With minimal space available along the harbour, only the top five teams usually have the chance to locate their trucks between the water and the circuit. Teams in the ‘second division’ take up the first two levels of the multi-storey car park a good fifteen minutes walk away. Battle for space is even fiercer this year, because of the increase in the number of trucks required to carry extra spares. The pits are located on the other side of the harbour, which means mechanics need to transport everything across by truck and unload on the other side. Once there, they have no garage from which to work. Instead, there is a small ‘lock-up’ area where cars are kept and work on the car has to be done in the pit lane.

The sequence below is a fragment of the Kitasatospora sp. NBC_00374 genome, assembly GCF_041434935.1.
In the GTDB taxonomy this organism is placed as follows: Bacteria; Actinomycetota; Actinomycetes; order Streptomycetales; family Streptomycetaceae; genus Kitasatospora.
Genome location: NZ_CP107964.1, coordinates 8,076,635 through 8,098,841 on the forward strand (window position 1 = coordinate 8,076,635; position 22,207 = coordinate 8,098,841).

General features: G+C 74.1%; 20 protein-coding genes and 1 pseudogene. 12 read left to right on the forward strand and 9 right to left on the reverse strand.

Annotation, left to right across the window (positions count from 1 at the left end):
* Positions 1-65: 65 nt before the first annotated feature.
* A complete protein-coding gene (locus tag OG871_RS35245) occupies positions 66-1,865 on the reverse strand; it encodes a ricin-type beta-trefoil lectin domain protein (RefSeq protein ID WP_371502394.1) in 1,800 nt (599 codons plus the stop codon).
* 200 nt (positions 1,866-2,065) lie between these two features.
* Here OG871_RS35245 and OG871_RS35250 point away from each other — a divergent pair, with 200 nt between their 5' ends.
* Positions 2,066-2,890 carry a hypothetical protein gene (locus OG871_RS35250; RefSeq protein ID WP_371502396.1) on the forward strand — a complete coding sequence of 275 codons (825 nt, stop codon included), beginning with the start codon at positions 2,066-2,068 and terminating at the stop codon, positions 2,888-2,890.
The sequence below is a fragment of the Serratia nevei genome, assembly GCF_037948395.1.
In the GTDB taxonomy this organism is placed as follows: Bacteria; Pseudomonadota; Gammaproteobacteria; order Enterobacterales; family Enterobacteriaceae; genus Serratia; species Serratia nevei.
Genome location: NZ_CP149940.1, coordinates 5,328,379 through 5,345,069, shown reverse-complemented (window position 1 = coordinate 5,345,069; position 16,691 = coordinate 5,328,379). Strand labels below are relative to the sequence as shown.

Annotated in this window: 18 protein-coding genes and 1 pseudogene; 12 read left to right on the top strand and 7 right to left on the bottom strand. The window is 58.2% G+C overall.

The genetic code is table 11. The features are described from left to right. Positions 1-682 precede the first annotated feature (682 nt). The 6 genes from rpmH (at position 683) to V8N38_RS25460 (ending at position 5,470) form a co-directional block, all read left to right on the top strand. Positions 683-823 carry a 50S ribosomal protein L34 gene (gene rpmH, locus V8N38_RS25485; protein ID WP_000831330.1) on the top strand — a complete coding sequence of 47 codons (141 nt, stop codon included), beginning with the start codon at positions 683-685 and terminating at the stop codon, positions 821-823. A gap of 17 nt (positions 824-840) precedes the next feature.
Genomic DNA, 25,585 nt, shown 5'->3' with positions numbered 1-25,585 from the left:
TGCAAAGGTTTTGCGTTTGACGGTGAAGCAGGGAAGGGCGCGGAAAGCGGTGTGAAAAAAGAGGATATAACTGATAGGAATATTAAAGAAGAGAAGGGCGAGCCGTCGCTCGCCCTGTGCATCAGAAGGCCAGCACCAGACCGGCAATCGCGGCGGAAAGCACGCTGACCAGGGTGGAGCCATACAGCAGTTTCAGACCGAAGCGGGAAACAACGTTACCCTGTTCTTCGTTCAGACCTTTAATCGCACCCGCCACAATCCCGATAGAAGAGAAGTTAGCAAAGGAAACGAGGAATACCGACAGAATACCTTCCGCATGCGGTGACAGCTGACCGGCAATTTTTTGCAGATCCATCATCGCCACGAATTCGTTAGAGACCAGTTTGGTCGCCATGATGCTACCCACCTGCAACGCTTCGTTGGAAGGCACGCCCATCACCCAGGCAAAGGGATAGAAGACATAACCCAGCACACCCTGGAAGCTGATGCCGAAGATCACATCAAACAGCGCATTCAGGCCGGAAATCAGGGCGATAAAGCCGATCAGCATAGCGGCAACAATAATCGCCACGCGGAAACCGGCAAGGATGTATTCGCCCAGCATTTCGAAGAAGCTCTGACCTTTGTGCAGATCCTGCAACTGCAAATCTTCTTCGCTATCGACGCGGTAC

But, hey, the drivers, to a man, love it. They love the satisfaction of completing a race here, driving on an eleven tenths adrenaline rush. The proximity of the gates of heaven (or hell) to their flailing tyres is but the thickness of a chequered flag or a one thousand dollar bill and the exhibition of driver skills is dependent on the degree of concentration they can achieve whilst they try to catch their breath on the short sharp straights between tight hairpins and fast left/rights. The bigger your balls the faster you go. Jacques Villeneuve having watched his grow, since his debut debacle last year at Monaco, will tell you ‘It’s fun.’ What he means is, that given a well balanced, neutral car, he can fly as close to the ragged edge as possible, without getting his knuckles grazed on the concrete and, well, if he does, he does. It’s OK.